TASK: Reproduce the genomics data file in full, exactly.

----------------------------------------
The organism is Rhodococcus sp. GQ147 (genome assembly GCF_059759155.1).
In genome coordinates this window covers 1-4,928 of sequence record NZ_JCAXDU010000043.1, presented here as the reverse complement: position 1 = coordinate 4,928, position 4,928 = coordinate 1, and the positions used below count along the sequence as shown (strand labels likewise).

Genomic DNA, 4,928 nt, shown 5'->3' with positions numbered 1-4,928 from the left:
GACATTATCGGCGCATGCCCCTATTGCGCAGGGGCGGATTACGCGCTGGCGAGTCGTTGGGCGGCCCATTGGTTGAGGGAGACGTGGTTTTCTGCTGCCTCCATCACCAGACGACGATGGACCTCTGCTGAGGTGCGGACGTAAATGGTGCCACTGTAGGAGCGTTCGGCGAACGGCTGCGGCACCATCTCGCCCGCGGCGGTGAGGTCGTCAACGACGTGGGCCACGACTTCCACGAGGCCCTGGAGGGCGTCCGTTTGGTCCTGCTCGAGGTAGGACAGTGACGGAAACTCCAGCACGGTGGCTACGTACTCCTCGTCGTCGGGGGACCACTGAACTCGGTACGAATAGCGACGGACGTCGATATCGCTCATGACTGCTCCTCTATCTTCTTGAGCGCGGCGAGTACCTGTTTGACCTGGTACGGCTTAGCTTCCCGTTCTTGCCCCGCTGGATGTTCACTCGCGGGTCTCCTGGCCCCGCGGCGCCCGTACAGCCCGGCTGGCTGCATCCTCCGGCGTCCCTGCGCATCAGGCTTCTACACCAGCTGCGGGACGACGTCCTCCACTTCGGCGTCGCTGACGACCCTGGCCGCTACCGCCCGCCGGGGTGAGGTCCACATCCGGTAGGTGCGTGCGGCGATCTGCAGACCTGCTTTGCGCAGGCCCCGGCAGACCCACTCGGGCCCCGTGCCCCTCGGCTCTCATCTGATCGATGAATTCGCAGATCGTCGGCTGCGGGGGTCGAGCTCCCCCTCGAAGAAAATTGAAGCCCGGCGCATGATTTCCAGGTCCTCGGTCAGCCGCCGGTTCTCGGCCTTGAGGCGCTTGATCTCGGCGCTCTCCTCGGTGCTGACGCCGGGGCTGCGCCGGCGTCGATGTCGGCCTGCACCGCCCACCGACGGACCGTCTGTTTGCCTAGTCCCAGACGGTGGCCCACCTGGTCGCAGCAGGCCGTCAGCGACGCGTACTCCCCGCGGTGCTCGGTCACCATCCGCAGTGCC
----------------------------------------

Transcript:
The organism is Rhodococcus sp. GQ147 (genome assembly GCF_059759155.1).
In genome coordinates this window covers 1-4,928 of sequence record NZ_JCAXDU010000043.1, presented here as the reverse complement: position 1 = coordinate 4,928, position 4,928 = coordinate 1, and the positions used below count along the sequence as shown (strand labels likewise).

Genomic DNA, 4,928 nt, shown 5'->3' with positions numbered 1-4,928 from the left:
GACATTATCGGCGCATGCCCCTATTGCGCAGGGGCGGATTACGCGCTGGCGAGTCGTTGGGCGGCCCATTGGTTGAGGGAGACGTGGTTTTCTGCTGCCTCCATCACCAGACGACGATGGACCTCTGCTGAGGTGCGGACGTAAATGGTGCCACTGTAGGAGCGTTCGGCGAACGGCTGCGGCACCATCTCGCCCGCGGCGGTGAGGTCGTCAACGACGTGGGCCACGACTTCCACGAGGCCCTGGAGGGCGTCCGTTTGGTCCTGCTCGAGGTAGGACAGTGACGGAAACTCCAGCACGGTGGCTACGTACTCCTCGTCGTCGGGGGACCACTGAACTCGGTACGAATAGCGACGGACGTCGATATCGCTCATGACTGCTCCTCTATCTTCTTGAGCGCGGCGAGTACCTGTTTGACCTGGTACGGCTTAGCTTCCCGTTCTTGCCCCGCTGGATGTTCACTCGCGGGTCTCCTGGCCCCGCGGCGCCCGTACAGCCCGGCTGGCTGCATCCTCCGGCGTCCCTGCGCATCAGGCTTCTACACCAGCTGCGGGACGACGTCCTCCACTTCGGCGTCGCTGACGACCCTGGCCGCTACCGCCCGCCGGGGTGAGGTCCACATCCGGTAGGTGCGTGCGGCGATCTGCAGACCTGCTTTGCGCAGGCCCCGGCAGACCCACTCGGGCCCCGTGCCCCTCGGCTCTCATCTGATCGATGAATTCGCAGATCGTCGGCTGCGGGGGTCGAGCTCCCCCTCGAAGAAAATTGAAGCCCGGCGCATGATTTCCAGGTCCTCGGTCAGCCGCCGGTTCTCGGCCTTGAGGCGCTTGATCTCGGCGCTCTCCTCGGTGCTGACGCCGGGGCTGCGCCGGCGTCGATGTCGGCCTGCACCGCCCACCGACGGACCGTCTGTTTGCCTAGTCCCAGACGGTGGCCCACCTGGTCGCAGCAGGCCGTCAGCGACGCGTACTCCCCGCGGTGCTCGGTCACCATCCGCAGTGCC